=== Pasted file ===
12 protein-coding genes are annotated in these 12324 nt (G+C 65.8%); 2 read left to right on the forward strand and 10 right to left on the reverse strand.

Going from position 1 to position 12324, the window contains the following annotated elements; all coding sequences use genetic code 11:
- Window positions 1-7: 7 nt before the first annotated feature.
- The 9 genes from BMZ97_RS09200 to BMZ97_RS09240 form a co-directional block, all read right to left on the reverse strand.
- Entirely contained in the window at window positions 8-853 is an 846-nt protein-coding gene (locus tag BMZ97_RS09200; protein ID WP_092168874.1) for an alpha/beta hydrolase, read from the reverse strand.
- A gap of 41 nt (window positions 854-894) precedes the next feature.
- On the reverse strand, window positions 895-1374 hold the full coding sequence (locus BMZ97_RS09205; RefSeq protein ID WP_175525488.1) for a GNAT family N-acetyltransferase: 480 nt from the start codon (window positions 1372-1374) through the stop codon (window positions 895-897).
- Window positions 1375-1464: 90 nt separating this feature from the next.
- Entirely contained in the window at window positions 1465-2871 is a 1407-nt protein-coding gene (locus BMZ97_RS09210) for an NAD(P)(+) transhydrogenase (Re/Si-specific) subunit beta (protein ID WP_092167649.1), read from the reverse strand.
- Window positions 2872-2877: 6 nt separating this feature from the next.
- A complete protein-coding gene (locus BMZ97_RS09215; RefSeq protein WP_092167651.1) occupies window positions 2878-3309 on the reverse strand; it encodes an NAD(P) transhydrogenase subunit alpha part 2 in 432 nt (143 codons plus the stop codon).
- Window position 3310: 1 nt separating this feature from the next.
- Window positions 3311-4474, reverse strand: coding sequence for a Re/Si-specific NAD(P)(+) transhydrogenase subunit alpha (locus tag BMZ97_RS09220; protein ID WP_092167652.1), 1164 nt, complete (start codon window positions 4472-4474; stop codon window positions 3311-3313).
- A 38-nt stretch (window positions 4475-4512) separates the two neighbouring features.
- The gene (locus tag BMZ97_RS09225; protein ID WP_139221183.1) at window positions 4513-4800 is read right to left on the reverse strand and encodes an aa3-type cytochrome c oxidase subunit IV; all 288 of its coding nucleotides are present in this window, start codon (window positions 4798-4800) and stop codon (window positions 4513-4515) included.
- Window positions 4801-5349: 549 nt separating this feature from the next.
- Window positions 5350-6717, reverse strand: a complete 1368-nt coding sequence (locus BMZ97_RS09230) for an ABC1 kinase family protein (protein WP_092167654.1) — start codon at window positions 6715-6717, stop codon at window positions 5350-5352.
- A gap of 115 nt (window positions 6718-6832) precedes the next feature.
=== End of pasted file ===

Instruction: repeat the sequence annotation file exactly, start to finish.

12 protein-coding genes are annotated in these 12324 nt (G+C 65.8%); 2 read left to right on the forward strand and 10 right to left on the reverse strand.

Going from position 1 to position 12324, the window contains the following annotated elements; all coding sequences use genetic code 11:
- Window positions 1-7: 7 nt before the first annotated feature.
- The 9 genes from BMZ97_RS09200 to BMZ97_RS09240 form a co-directional block, all read right to left on the reverse strand.
- Entirely contained in the window at window positions 8-853 is an 846-nt protein-coding gene (locus tag BMZ97_RS09200; protein ID WP_092168874.1) for an alpha/beta hydrolase, read from the reverse strand.
- A gap of 41 nt (window positions 854-894) precedes the next feature.
- On the reverse strand, window positions 895-1374 hold the full coding sequence (locus BMZ97_RS09205; RefSeq protein ID WP_175525488.1) for a GNAT family N-acetyltransferase: 480 nt from the start codon (window positions 1372-1374) through the stop codon (window positions 895-897).
- Window positions 1375-1464: 90 nt separating this feature from the next.
- Entirely contained in the window at window positions 1465-2871 is a 1407-nt protein-coding gene (locus BMZ97_RS09210) for an NAD(P)(+) transhydrogenase (Re/Si-specific) subunit beta (protein ID WP_092167649.1), read from the reverse strand.
- Window positions 2872-2877: 6 nt separating this feature from the next.
- A complete protein-coding gene (locus BMZ97_RS09215; RefSeq protein WP_092167651.1) occupies window positions 2878-3309 on the reverse strand; it encodes an NAD(P) transhydrogenase subunit alpha part 2 in 432 nt (143 codons plus the stop codon).
- Window position 3310: 1 nt separating this feature from the next.
- Window positions 3311-4474, reverse strand: coding sequence for a Re/Si-specific NAD(P)(+) transhydrogenase subunit alpha (locus tag BMZ97_RS09220; protein ID WP_092167652.1), 1164 nt, complete (start codon window positions 4472-4474; stop codon window positions 3311-3313).
- A 38-nt stretch (window positions 4475-4512) separates the two neighbouring features.
- The gene (locus tag BMZ97_RS09225; protein ID WP_139221183.1) at window positions 4513-4800 is read right to left on the reverse strand and encodes an aa3-type cytochrome c oxidase subunit IV; all 288 of its coding nucleotides are present in this window, start codon (window positions 4798-4800) and stop codon (window positions 4513-4515) included.
- Window positions 4801-5349: 549 nt separating this feature from the next.
- Window positions 5350-6717, reverse strand: a complete 1368-nt coding sequence (locus BMZ97_RS09230) for an ABC1 kinase family protein (protein WP_092167654.1) — start codon at window positions 6715-6717, stop codon at window positions 5350-5352.
- A gap of 115 nt (window positions 6718-6832) precedes the next feature.